Glenn Beck: Easter at Obama's church

GLENN: The Easter sermon yesterday outside of Chicago with the new pastor of Barack Obama's church was a defiant message. It was -- of course this is probably exactly what you had in your church service, how to handle a public lynching. No, it was, you know, roll away the rock and -- oh, no, that wasn't mentioned. Well, they did kind of mention Jesus. They kind of -- in a way I think they were calling Jeremiah Wright another guy like Jesus that, you know, is being crucified and lynched by the media. In fact, here's just a couple of from Reverend Otis Moss, III. He is the new pastor at Obama's church. He said the lynching was national news. The RNN -- I would imagine that's CNN, the Roman News Network was reporting it and NPR, the National Public Radio had it on the radio. Then the Jerusalem Post and the Palestinian Times all wanted exclusives. They searched out the young minister, showed up unannounced at their houses, tried to talk with their families, called up their friends, wanted to get a quote on how do you feel about the lynching," he continued. He said, "You've picked the wrong folk to mess with." This was a sermon called how to handle a public lynching.

By the way, Obama and his family were celebrating Easter elsewhere. They weren't at services. They have -- by the way, the church, Obama's church, has also moved its once prominent section on its website about the black values system, they've moved that now but it still describes itself as unashamedly black and unapologetically Christian. Boy, can you imagine if your church declared itself unashamedly white and then you coupled it with unapologetically Christian? Can you imagine if you coupled those two things together? I wonder if, what did he call it, RNN would cover that story. You're damn right they would. They would be all over that story. But that's -- and then Bishop Vashti Murphy McKenzie, the first female bishop in the church, also delivered a sermon in which she talked about visionaries like Martin Luther King, Gandhi and Jeremiah. We're not sure if she was referring to Jeremiah Wright or maybe another Jeremiah, we're not sure, but she argued that the words weren't about anger but a passion that demands confrontation. Now, that's good politically correct speech, huh? That's -- no, that's good spin doctoring there.

The purveyors -- quoting, the purveyors of information are trying to be judge and jury over prophetic utterances. So now he's a prophet. I just want to point that out. That's cool. Just like to know. He's a prophet and the purveyors of information -- I guess that would be people like me -- are trying to be judge and jury. Hmmm. Is that kind of like when they publicly lynched Don Imus? Or am I going to get in trouble with the liberal blog sites for saying that Don Imus was lynched? Is that too insensitive now? Is that too racist of me to say that about a white person? Can you only use lynching references to -- I don't know what the rules are anymore.

The church program that was handed out yesterday including an essay called "Not On My Watch" from the Reverend Samuel B. McKinney of Mt. Zion Baptist Church in Seattle. McKinney said he was greatly disturbed by the media feeding frenzy that has tarnished everyone in the process. This wasn't a feeding frenzy. You have no idea. Talk to Don Imus about a feeding frenzy. This wasn't a feeding frenzy. This was remarkably quiet. "Dr. Wright represents the best among us," quoting. "An attack on this man of God is an attack on all of those in the cloth who believe in the social gospel of liberation, and I will not stand for it." What a -- what a telling turn of words here. A social gospel of liberation. Hmmm. Words Che would be proud of.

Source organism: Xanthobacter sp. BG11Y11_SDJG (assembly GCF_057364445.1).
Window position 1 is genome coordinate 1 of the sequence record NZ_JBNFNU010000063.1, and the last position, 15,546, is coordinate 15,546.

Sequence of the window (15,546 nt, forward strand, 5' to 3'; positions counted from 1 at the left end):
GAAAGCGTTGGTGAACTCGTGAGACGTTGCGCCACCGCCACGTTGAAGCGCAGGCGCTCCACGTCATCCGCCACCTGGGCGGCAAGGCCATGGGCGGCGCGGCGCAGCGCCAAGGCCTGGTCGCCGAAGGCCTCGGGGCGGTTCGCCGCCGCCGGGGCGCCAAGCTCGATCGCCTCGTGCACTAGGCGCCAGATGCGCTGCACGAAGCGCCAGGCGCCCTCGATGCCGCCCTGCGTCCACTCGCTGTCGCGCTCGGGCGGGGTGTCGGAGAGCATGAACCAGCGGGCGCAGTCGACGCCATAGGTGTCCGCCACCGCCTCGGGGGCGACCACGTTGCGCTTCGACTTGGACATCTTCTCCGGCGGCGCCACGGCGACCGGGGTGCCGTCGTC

By the way, if you don't know what the social gospel of liberation is, you don't know what these people believe, you should. Because this thinking has affected, some might say infected, the mind of Barack Obama, at least his family -- I'm sure he's completely safe from it -- for the last 20 years. So what is it he's been taught in Sunday school the last 20 years? What is it he believes? What is black liberation?

Well, we explain it beginning in tomorrow's newsletter. It's absolutely free. You just sign up at GlennBeck.com. It starts tomorrow. It's the whole thing. And we have a theology professor who knows all about it and is going to break it down and explain just what the social gospel of liberation is. It's quite interesting, Whitie, it doesn't turn out well in the end for Whitie. I just, I hate to blow the ending for you.

Now, these are the same guys that preach that just like the Black Panthers, that the white man and the white government, the United States government is responsible for AIDS. Now, I had a Black Panther say to me last week that this is widely held. This is not some crazy crackpot theory. Yes, it is. Yes, it is. It's a crazy crackpot theory that the United States government, as he told it under the direction of Henry Kissinger, developed AIDS to wipe out black people. So I asked one of the researchers, can you do me a favor; can you track this down.

Now, we know that Obama is hope and change, and he distanced himself from his preacher, the spiritual guide of quite possibly the next American President. He believes, the spiritual guide, believes that AIDS was developed by the Government of the United States. Barack Obama says, well, he has a distorted view. Okay.

How prevalent is this? Well, African-Americans who comprise of 13% of the American population make up approximately 50% of new HIV infections. In 2003 black women made up a staggering 73% of the new female HIV cases. As devastating and as frightening as those numbers are, there is yet another set of numbers that you should be aware of. Reverend Wright's opinions on America's war on blacks through AIDS is shared by many in the black community. Here it is. This is from rand 2003: 59% of African-Americans surveyed, 59% agreed with the statement that a lot of information about AIDS is being held back from the public. Almost 60% say the government is holding back information on AIDS. 53% agreed that there is a cure for AIDS but it is being withheld from the poor. Nearly 27% of African-Americans agreed that AIDS was produced in a government laboratory. Almost 30% of African-Americans believe that the government created AIDS. 16% agreed that AIDS was created by the government to control the black population. 15% agreed that AIDS is a form of genocide against African-Americans. More than 25% say they believe that AIDS was produced in a government laboratory, 12% believing that it was created and spread by the CIA. And what did Barack Obama say about this? What does he say when he's confronted with the statements of his main spiritual leader and guide? Quote: All of the statements that have been the subject of controversy are ones I vehemently condemn. They no way reflect my attitudes and directly contradict my profound love for this country."